Butterick 5539 Knit Pull-On Pants:Pattern Review

Butterick 5539 Knit Pull-On Pants and Skirt

I bought this pattern pre-pregnancy because I liked all of the variations, going from near leggings to full pants, with a simple skirt pattern included also.   After looking at a maternity knit pant pattern from Kwik-Sew which I thought looked dated, I decided to pull out the Butterick and see if it could be altered for pregnancy.  I am glad I gave it a try because I like the results. 

Pros:

  • What could be easier than knit pants?
  • Great beginner project.
  • As the overall construction is so easy, basic knit pull-ons are a great way for new sewists to learn how to fit a comfortable crotch that is customized to their figure.

Cons:

As I have a thick waist I cut the waist at the largest size and went down two sizes for the legs.  I made option B, but the legs came out more like option C.   The pattern gives more ease in the leg than the pictures would indicate.   Make a practice muslin, but you may need to cut the leg a smaller size than you would normally.

Some Assembly Required:

Since I am inserting a maternity panel I did not follow the pattern instructions.  They advise constructing each leg, then inserting the one leg into the other and sewing the crotch seam. 

    1. I sewed the front crotch, then laid the front portion flat and sewed on the maternity panel.
    2. Then I sewed the back crotch.
    3. Sewed side seams next.
    4. Did my hem – completely out of the normal order, but I found that the knit stretched less when it was lain flat.
    5. Inside seams next.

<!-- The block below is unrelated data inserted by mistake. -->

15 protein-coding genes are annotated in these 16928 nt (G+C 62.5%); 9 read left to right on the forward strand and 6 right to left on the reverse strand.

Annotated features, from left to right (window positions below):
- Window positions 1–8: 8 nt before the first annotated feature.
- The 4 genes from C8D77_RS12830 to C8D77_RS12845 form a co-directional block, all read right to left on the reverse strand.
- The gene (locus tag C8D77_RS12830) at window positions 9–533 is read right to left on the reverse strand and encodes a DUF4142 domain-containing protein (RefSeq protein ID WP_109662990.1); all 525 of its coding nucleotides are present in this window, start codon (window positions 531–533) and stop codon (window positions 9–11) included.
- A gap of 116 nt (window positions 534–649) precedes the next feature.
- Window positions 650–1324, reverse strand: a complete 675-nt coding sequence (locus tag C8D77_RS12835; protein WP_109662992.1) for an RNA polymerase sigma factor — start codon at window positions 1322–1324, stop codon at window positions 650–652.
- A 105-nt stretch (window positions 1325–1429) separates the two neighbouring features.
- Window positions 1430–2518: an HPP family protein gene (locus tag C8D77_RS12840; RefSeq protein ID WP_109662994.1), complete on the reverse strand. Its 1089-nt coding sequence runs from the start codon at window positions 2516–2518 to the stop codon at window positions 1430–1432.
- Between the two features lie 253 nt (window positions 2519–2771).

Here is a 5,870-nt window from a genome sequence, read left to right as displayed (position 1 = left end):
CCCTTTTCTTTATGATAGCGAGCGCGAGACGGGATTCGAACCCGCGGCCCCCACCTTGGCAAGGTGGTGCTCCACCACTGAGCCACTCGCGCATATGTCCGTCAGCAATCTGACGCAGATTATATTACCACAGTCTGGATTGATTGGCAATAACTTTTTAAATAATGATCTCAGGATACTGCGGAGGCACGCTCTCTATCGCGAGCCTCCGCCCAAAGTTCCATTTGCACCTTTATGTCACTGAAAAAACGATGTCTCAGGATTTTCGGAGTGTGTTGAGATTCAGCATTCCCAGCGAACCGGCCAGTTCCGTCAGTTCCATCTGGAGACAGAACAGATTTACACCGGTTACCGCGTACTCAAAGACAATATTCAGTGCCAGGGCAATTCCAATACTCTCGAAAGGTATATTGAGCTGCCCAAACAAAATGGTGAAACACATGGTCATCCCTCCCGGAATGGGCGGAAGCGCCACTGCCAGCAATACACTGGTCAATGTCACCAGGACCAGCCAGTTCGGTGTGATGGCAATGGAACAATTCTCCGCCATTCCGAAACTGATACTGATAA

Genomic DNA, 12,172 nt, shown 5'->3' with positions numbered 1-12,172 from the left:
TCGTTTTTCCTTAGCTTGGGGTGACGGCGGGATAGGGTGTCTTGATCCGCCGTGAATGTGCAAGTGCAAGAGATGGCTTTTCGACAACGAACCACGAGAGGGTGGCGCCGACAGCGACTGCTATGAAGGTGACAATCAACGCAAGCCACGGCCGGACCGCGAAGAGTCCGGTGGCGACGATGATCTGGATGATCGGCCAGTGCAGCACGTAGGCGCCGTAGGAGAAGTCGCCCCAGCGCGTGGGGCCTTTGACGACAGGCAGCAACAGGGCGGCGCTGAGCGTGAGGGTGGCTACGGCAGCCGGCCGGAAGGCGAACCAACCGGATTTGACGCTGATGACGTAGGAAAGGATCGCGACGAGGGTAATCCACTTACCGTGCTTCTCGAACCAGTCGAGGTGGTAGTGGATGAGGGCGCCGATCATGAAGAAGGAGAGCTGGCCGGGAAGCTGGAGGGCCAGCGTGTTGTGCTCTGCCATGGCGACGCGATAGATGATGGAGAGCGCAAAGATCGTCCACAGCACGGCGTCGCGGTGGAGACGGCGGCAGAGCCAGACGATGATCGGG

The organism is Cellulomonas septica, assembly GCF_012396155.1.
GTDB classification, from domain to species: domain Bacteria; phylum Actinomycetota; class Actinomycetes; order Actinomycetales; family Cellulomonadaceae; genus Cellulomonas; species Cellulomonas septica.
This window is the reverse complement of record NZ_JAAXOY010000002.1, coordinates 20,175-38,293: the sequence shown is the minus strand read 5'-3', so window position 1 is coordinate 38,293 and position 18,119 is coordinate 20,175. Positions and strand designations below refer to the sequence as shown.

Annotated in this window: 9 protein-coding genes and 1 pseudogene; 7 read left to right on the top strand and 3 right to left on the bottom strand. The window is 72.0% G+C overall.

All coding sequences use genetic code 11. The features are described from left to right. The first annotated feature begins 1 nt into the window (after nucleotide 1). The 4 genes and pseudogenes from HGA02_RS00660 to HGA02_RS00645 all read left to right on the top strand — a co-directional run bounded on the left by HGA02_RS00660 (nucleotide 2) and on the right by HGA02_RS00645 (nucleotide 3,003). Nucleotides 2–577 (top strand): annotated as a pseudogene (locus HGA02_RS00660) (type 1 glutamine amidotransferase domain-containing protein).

6. Lastly I serged on elastic to the right side of the waist which did a natural flip to the inside when it was finished.

I am short photos of the pants I made from this pattern. This is my favorite pair of pull-ons in fake denim knit. I also two others in black and gray.

Fabric:

I used a nicer quality plain knit in black and medium blue which I liked very much.  I also made two pair out of a slinky poly/cotton rib knit, a choice I somewhat regret as I never got the hems to lay flat.  They stretched and puckered badly.  I am thankful that they are at the bottom of my legs with a bit of fabric bunching around them my ankles as leggings do, so the hems are not very noticeable.

Finetuning:

Play around with tension and technique before attempting hems.  Or just serge them flat and call it a day if the pants are to be worn super-casual.

Will I Sew it Again:

This pattern is so quick and easy, and with the right fabric, makes a very inexpensive pair of pants.  If I grow out of this set of trousers I am going to whip up some more during the last part of my last trimester.  Given that it offers nearly every leg width fashionable, I may keep this pattern around and make it one of my TNT’s.

Advice to Others:

Make a practice muslin and see if the leg width suits you.  You may have to take it in.  If you are using a stiffer ponte or thicker jersey you may want to go with your size on the pattern.   But the softer your knit the larger it seems to look around the leg, so you may have to take those down a size.

Overall Style Grade:  A-, it doesn’t make the heart flutter, but with judicious fabric selection this basic pattern can be worn fashionably at all times.

 Results Grade: A, easy.  Great for beginners and a quick project for more advanced sewists.

Next Post: Tuesday, May 3, 2011: Have some Maternity Tops in the Works.

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2 Comments (+add yours?)

  1. Sister
    May 01, 2011 @ 22:51:38

    Yeah, I hate that wavy knit hem thing – happens to me too. I worked it on the last cotton knit shirt I made and went for lettuce-edged…which almost came out looking like I did it on purpose.

    Reply

  2. Lee Ann
    May 01, 2011 @ 23:44:08

    Your bump is looking so cute these days! Makes me wish we were going to have another. I enjoyed sewing for this little one so much. Glad you’re feeling better!

    Reply

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